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La poésie de René Char, pleine de réflexions profondes et de vérités simples, exprimées le plus souvent en petits fragments denses et allusifs, exige que le lecteur renonce à ses conditionnements linguistiques, à ses vieux modes de lecture et d'analyse littéraires, à ses attentes langagières. Confronté à des poèmes à la fois fascinants et déroutants, le lecteur aura en effet à travailler assidûment avec le texte pour accéder aux sens recelés dans ses vers incisifs et sommaires.
Dans son étude sur la poésie éclatée du poète, Rosemary Lancaster examine comment le texte charien, en rompant avec les normes du discursif, initie le lecteur aux forces insoupçonnées de la langue; à son sémantisme caché, à son potentiel créateur, à son grand pouvoir suggestif. Cette poésie, à première vue rébarbative, est en fait riche de sens imprévus, de formules saisissantes et révélatrices, d'aperçus pénétrants sur la vie, la vocation du poète, le rôle de la poésie, l'art d'écrire.
Dans la ligne des expérimentations artistiques de ses alliés substantiels et grands astreignants - Braque, Picasso, Vieira da Silva, Héraclite, Rimbaud... - Char se consacre héroïquement à la quête d'une langue qui mettra l'homme en contact direct avec ses meilleures aspirations expressives, ses ressources imaginatives inexploitées et ses dons créateurs secrets.
Cet ouvrage, en aidant le lecteur à aplanir les difficultés immédiates de l'oeuvre de Char, l'invite à accompagner le poète dans son périple au pays des mots.
In: Poetic Illumination
In: Poetic Illumination
In: Poetic Illumination

Abstract

In 1926 Colette, already a celebrated French novelist, bought a villa in Saint-Tropez to seek refuge from public intrusion and years of emotional turmoil. There she settled into a routine of gardening, swimming, and writing, while delighting in the beauty of her surroundings. Nature had long been an inspiration, a subject of her writing, and a link to a childhood spent rambling in the countryside of her native Burgundy. In the semi-autobiographical Break of Day (La Naissance du Jour, published in 1928) the heroine avoids a complicated relationship at a time of mid-life crisis, seeking peace and fulfilment by indulging in her proximity to the flora and fauna of southern terrains. In Colette’s novel the language of pleasure, expressive of pleasure in nature, attains the lyrical heights for which she remains renowned.

In: Women Writing on the French Riviera

Abstract

The British Elizabeth David and American Julia Child published their first cookery books in 1950 and 1961 respectively. David had visited Antibes and the Mediterranean at the height of the Second World War and returned to England in 1946, inspired by the southern diet and convinced that the blandness of postwar rationed food could affordably be revised. The result was momentous: her book sold prolifically, and her name became a household word. Her recipes were notably simple, the content authentic, and the writing evocative and culturally informed. In 1953 Julia Child, a recently qualified Cordon Bleu cook, accompanied her husband to Marseille, where she delighted in the liveliness of the markets and fishing harbour, and the range and abundance of fresh produce: a stark contrast with American supermarkets and their stocks of frozen and packaged foods. Unlike David’s regard for ambience, colourful asides, and discursiveness she opted for plain prose, methodical directions, and an unfussy approach. Yet both women seduced their readers, broadened culinary habits, and brought Continental cooking to the tables of their compatriots.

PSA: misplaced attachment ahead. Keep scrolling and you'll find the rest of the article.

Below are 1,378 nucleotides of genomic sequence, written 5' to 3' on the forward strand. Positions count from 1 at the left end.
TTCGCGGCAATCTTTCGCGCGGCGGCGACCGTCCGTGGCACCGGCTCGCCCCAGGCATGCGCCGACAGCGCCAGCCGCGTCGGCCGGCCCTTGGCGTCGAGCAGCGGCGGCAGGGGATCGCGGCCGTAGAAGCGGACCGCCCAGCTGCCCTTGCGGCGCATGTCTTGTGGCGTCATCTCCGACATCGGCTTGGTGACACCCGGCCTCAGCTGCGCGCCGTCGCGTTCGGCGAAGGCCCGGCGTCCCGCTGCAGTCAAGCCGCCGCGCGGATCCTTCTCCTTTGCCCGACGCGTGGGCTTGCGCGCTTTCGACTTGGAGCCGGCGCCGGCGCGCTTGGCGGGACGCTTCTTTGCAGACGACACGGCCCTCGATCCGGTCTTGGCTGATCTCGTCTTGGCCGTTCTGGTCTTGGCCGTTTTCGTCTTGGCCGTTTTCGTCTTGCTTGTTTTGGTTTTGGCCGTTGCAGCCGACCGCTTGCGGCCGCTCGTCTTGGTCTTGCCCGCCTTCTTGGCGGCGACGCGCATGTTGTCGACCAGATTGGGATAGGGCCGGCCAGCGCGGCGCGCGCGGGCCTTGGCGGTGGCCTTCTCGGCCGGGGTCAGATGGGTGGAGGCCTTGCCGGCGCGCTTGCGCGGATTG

In: Women Writing on the French Riviera

Abstract

In 1920 Katherine Mansfield, suffering from tuberculosis, convalesced in Menton, at the time a medically favoured destination for the respiratorily ill. By then a burgeoning writer and prolific diarist and correspondent, her literary aspirations and optimism for the future seemed secure. Her letters in particular reveal her delight in her Mediterranean environment even as her condition progressively declined. Yet the frequent absences of her husband John Middleton Murry, a neglectful partner but necessary confidant, were increasingly rued. The stories she wrote in Menton are studies in human frailty and loneliness. In ‘Life of Ma Parker’ and ‘The Man Without a Temperament’ themes of illness and mortality echo the vulnerability of her condition and highlight the lot of those left to ail or die on southern shores.

In: Women Writing on the French Riviera

Abstract

In the 1920s the British writer Rebecca West frequently holidayed on the Riviera. Already an intransigent critic of class inequalities, human pretentiousness, and unevenly apportioned capitalist wealth, she garnered fictional material in the South via first-hand observations of the shallowness and extravagances of its privileged rich. Her 1936 novel The Thinking Reed, set partly in Antibes, is peopled by the kind of indolent and self-serving visitors who partied and gambled on the Riviera in the 1920s with scant regard for moral standards and human welfare. While West exploits her Riviera scenario to satirize the excesses of an era before the 1929 Wall Street Crash, she posits a case, elaborated in her non-fictional writings, for social awareness and individual resistance to the profligate and inequitable societies she believed capitalist ideals ubiquitously bred.

In: Women Writing on the French Riviera
In: Women Writing on the French Riviera
In: Women Writing on the French Riviera